Apple’s longtime manufacturing partner Foxconn has reportedly been employing students to work overtime illegally at its factories for assembling the iPhone X. The Financial Times has heard from six high school students in China who told the scribe that they regularly work 11-hour days to assemble Apple’s new flagship device. Such long work days are illegal for student interns as per China’s laws.

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The students were reportedly 17 to 19 years old. They were told that they had to work at the Foxconn factory for three months before they could graduate. The students that the FT spoke to all volunteered to work overtime and they were paid for it illegally.

One student even told the Financial Times that they were forced to work at the Foxconn factory and that the work they were doing wasn’t related to their studies. That student claimed to have assembled as many as 1,200 cameras for the iPhone X every single day.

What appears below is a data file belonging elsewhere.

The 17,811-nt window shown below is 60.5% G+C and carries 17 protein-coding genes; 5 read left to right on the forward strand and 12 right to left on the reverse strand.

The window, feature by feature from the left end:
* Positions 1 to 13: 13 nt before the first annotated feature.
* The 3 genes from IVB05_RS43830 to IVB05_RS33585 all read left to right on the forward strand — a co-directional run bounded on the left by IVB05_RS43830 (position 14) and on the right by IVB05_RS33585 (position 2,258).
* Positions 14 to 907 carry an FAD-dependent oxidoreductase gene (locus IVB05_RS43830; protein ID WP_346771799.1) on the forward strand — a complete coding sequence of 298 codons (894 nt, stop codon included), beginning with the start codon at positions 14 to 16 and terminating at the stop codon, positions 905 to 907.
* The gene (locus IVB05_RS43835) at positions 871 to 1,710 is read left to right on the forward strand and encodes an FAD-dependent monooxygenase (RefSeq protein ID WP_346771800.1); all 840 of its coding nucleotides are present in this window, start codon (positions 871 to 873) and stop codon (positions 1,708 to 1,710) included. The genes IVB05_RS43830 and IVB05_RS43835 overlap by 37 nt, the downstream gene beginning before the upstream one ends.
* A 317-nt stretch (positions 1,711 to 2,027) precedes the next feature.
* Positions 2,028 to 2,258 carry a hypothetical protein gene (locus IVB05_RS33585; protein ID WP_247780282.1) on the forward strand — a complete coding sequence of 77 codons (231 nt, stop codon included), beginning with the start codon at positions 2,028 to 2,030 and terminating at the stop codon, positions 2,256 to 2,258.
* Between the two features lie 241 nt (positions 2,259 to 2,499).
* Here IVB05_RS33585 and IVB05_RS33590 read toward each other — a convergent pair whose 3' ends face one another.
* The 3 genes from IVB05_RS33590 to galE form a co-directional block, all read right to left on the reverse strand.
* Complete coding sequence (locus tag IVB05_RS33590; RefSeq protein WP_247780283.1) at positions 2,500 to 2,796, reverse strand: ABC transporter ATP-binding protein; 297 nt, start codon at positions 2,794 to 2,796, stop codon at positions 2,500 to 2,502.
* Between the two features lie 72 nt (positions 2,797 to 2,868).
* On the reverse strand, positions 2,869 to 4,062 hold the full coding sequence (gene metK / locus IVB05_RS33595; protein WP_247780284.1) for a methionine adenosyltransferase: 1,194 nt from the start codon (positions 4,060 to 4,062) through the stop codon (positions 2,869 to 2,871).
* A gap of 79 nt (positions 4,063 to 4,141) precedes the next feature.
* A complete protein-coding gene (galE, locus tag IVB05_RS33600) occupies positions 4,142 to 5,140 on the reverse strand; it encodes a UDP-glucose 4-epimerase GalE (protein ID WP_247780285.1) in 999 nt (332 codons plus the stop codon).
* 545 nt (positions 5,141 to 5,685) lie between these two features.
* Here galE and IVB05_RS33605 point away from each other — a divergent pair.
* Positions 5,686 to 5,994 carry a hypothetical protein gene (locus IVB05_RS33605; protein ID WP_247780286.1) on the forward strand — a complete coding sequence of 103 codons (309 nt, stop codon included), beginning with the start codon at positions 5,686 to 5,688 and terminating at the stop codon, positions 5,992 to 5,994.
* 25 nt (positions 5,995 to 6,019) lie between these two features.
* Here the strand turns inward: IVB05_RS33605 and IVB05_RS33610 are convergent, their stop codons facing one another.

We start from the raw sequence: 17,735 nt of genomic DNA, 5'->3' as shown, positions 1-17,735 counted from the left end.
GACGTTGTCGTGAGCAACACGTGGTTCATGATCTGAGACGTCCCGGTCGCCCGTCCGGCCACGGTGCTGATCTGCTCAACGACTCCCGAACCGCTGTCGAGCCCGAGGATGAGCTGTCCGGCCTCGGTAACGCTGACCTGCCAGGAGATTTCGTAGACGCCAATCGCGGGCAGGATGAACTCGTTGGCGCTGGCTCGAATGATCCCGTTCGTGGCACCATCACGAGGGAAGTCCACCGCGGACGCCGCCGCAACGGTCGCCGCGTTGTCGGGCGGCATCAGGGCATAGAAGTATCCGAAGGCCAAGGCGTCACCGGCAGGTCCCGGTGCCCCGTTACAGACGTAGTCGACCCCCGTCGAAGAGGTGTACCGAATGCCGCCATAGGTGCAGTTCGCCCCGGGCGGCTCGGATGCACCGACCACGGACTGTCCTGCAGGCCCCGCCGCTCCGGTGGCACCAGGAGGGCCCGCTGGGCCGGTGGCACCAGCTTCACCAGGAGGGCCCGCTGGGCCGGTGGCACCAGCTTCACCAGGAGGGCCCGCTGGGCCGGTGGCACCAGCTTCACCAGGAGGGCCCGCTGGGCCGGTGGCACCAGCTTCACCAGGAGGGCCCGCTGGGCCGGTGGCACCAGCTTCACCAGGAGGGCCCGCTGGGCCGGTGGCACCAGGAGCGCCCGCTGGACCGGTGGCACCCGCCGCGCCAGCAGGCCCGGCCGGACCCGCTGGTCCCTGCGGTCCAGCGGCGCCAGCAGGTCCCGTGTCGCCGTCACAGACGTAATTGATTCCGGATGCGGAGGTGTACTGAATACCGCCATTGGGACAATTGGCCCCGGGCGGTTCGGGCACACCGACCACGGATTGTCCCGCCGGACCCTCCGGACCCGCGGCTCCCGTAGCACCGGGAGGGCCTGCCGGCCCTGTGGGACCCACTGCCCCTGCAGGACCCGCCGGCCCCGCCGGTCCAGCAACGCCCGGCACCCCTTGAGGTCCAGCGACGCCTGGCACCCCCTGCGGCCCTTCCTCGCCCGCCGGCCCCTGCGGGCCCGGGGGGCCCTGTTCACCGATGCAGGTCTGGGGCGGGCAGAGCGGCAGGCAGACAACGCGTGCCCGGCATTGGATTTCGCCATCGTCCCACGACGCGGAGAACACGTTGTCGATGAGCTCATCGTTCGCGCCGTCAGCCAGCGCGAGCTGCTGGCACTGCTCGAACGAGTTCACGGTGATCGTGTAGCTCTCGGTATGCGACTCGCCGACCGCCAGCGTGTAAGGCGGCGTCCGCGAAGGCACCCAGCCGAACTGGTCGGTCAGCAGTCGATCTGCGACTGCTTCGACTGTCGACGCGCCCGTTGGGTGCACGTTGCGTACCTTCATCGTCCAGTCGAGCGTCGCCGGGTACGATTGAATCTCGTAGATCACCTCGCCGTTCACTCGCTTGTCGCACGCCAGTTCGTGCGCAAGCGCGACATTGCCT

Apple and Foxconn have both said that the students were not “forced” to work beyond the hourly limits laid down by law. They have acknowledged that some cases of student interns working overtime do exist and they’re looking into measures to ensure that this doesn’t happen again.

Foxconn worked with local governments and vocational institutions to organize the internship program. It has agreed that the overtime work violated its own policy that prohibits students from working more than 40 hours a week.

“We’ve confirmed the students worked voluntarily, were compensated and provided benefits,” Apple said, adding that they “should not have been allowed to work overtime.”

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